The island proves to be very dangerous place, with perils up to and including carnivorous plants, but the most astonishing discovery is two very tiny women who speak in unison. Seeing the potential of exploiting them, Nelson returns to Japan with the two girls and places them in (what else) a popular nightclub act. The girls are lowered to the stage in a tiny golden carriage, where they sing sad songs that repeatedly use the word “Mosura”
Fukada, Michi, Chujo and his mouse-owning son get in to see the girls, who are being held captive by Nelson in his nightclub. The girls are not too worried about themselves, but they do express some concern for their friends. Their protector is a giant caterpillar called “Mosura” with whom they are telepathically linked; and it’s only a matter of time before it will arrive in Tokyo and tear it apart until the girls are returned….
Comments: Mothra represented a new twist on the giant monster genre when it premiered in 1961: unlike Gojira (1954) and Rodan (1956), it wasn’t an extinct creature thrust into the 20th century, eager to mete out destruction. Rather, Mothra’s only aim is retrieving the twin fairies who have been stolen from Biru Island and thus restoring the balance to a world that had been distorted by human machinations — not the least of which is the nuclear tests which have poisoned the environment. Thus all the destruction that occurs in the film is the fault of the greedy Nelson, who embodies all the worst traits of “Rolisica” — a country that, while fictional, was clearly modeled on the United States.
Japan is depicted as under the thumb of the powerful but immoral Rolisica, but always manages to retain the high ground. Throughout the film the Japanese are presented as unfailingly wise and reasonable, free of the ruinous devotion to profit that has tainted Nelson and his fellow gangsters (in the end they are revealed as no more than gangsters) who destroyed Biru island with atomic tests and who seek to exploit the fairies. This is the first overtly political entry of Toho’s kaiju movies (and the last until 2001’s Godzilla, Mothra and King Ghidorah: All-Out Giant Monster Attack, in which giant monsters are depicted as a curse brought on by Japan’s sins against her neighbors in World War II) and the first to depict the monster as a hero, defending the good guys instead of just destroying cities.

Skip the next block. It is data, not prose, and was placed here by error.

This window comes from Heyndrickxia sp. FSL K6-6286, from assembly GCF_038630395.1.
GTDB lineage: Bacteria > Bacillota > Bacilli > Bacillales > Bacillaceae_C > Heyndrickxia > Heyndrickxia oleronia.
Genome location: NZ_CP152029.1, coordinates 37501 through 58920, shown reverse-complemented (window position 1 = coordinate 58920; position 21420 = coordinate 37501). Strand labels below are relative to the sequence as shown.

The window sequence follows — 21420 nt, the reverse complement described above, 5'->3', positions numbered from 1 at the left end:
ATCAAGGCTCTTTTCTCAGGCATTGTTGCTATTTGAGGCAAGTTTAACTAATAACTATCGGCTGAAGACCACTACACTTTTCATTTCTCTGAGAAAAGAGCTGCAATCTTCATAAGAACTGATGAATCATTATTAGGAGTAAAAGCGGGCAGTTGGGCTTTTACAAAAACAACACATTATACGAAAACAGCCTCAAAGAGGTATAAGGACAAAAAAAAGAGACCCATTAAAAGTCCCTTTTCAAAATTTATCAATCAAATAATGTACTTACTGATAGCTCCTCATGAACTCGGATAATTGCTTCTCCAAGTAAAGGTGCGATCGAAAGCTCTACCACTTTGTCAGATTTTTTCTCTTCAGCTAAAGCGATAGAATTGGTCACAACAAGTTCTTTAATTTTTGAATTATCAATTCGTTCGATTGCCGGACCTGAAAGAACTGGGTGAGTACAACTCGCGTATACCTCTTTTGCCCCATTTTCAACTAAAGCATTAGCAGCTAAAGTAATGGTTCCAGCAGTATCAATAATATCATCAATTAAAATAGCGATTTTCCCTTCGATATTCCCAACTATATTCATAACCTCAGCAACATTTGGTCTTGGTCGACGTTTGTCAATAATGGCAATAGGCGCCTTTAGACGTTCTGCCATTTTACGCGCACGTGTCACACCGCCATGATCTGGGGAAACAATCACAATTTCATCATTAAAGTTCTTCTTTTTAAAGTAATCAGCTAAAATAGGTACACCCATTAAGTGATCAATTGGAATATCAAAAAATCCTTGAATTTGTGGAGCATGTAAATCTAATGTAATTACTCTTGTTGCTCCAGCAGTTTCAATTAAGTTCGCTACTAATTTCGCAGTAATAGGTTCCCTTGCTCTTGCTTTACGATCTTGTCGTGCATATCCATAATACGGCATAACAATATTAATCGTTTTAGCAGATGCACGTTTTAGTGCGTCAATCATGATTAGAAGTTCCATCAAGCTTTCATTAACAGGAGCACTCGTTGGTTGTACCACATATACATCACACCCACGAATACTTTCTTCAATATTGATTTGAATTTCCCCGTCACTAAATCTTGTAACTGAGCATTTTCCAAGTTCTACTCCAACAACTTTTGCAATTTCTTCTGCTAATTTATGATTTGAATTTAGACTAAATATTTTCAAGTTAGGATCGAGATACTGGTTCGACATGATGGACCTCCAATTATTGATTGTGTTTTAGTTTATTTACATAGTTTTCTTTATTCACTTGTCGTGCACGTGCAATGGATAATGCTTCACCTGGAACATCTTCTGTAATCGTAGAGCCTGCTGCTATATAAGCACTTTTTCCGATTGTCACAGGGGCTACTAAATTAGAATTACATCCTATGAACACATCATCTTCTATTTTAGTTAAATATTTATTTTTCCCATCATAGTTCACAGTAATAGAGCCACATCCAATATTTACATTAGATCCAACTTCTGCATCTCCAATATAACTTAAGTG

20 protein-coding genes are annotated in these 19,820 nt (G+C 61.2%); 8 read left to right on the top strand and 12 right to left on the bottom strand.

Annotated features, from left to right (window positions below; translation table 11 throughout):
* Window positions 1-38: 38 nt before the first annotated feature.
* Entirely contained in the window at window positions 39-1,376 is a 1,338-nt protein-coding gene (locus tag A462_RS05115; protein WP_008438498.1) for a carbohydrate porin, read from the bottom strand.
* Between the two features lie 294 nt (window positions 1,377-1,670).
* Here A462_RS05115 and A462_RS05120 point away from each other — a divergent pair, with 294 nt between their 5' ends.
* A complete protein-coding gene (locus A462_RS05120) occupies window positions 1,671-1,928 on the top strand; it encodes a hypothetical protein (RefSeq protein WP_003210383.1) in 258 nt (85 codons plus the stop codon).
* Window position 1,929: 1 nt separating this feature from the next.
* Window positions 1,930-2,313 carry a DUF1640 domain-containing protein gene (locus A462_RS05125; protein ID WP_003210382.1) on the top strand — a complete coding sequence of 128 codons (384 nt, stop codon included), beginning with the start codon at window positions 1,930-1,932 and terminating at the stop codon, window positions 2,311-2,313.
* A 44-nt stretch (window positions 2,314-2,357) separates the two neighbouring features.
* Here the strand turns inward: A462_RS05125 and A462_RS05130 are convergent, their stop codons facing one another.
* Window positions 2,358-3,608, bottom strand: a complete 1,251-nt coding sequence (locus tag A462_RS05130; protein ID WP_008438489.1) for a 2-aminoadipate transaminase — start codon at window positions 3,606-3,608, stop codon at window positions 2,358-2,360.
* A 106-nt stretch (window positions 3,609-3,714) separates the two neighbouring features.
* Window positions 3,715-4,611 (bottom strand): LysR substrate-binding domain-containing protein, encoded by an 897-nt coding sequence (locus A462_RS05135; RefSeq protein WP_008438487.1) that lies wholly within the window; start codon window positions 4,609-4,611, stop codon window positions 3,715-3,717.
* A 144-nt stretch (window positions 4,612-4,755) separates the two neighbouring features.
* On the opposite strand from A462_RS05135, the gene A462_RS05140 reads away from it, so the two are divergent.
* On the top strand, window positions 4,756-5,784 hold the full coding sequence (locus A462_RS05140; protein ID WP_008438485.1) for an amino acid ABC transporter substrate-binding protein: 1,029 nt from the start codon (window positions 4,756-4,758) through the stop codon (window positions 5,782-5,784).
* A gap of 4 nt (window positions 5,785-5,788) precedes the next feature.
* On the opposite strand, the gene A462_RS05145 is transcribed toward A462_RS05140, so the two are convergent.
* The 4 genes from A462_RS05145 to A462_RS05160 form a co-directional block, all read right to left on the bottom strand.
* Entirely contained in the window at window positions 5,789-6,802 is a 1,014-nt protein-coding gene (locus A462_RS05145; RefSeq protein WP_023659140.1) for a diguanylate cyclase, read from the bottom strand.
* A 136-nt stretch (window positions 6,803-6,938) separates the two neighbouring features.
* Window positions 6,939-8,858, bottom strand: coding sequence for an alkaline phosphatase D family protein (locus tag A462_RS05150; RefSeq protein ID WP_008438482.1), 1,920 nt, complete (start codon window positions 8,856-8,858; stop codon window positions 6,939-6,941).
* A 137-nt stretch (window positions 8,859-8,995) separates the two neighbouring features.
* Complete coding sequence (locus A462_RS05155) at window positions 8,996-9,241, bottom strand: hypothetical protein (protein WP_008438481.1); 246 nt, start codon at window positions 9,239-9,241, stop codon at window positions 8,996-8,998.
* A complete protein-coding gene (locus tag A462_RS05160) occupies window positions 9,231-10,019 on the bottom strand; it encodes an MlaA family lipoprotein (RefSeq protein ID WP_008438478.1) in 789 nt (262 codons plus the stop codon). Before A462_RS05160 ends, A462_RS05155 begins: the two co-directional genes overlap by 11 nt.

Speaking of good guys, we have a pretty winning cast at work in Mothra, with the beefy Furanki Masai standing out as the “Snapping Turtle” reporter who won’t let go of a story. Chujo is played by Hiroshi Koizumi, who would appear in a number of kaijus and who gets some funny moments as the scientist afraid of having his picture taken (“the sound of the shutter clicking is to me like the sound of the guillotine”) he says uncomfortably. Kyoko Kagana’s Michi is one of a long line of female sidekicks to the hero that inhabit this sort of film — not quite a romantic interest, more like a kid sister tagging along with the hero. She doesn’t get many good lines here, but she makes them count, particularly her rejoinder to Chujo’s guillotine line. She holds up her cigarette lighter / camera and tells him, “Unlike the guillotine, you can’t always tell when you’re picture’s been taken.”
Yumi and Emi Ito were popular twin singers of the time who were billed as “The Peanuts” and who were splendidly cast here as the twin fairies. They weren’t really called upon to do much in the way of acting, but they were able to say their lines precisely in unison, which isn’t as easy as it looks. The two would return for Godzilla vs. Mothra (1964) and Ghidorah, the Three-Headed Monster (1964).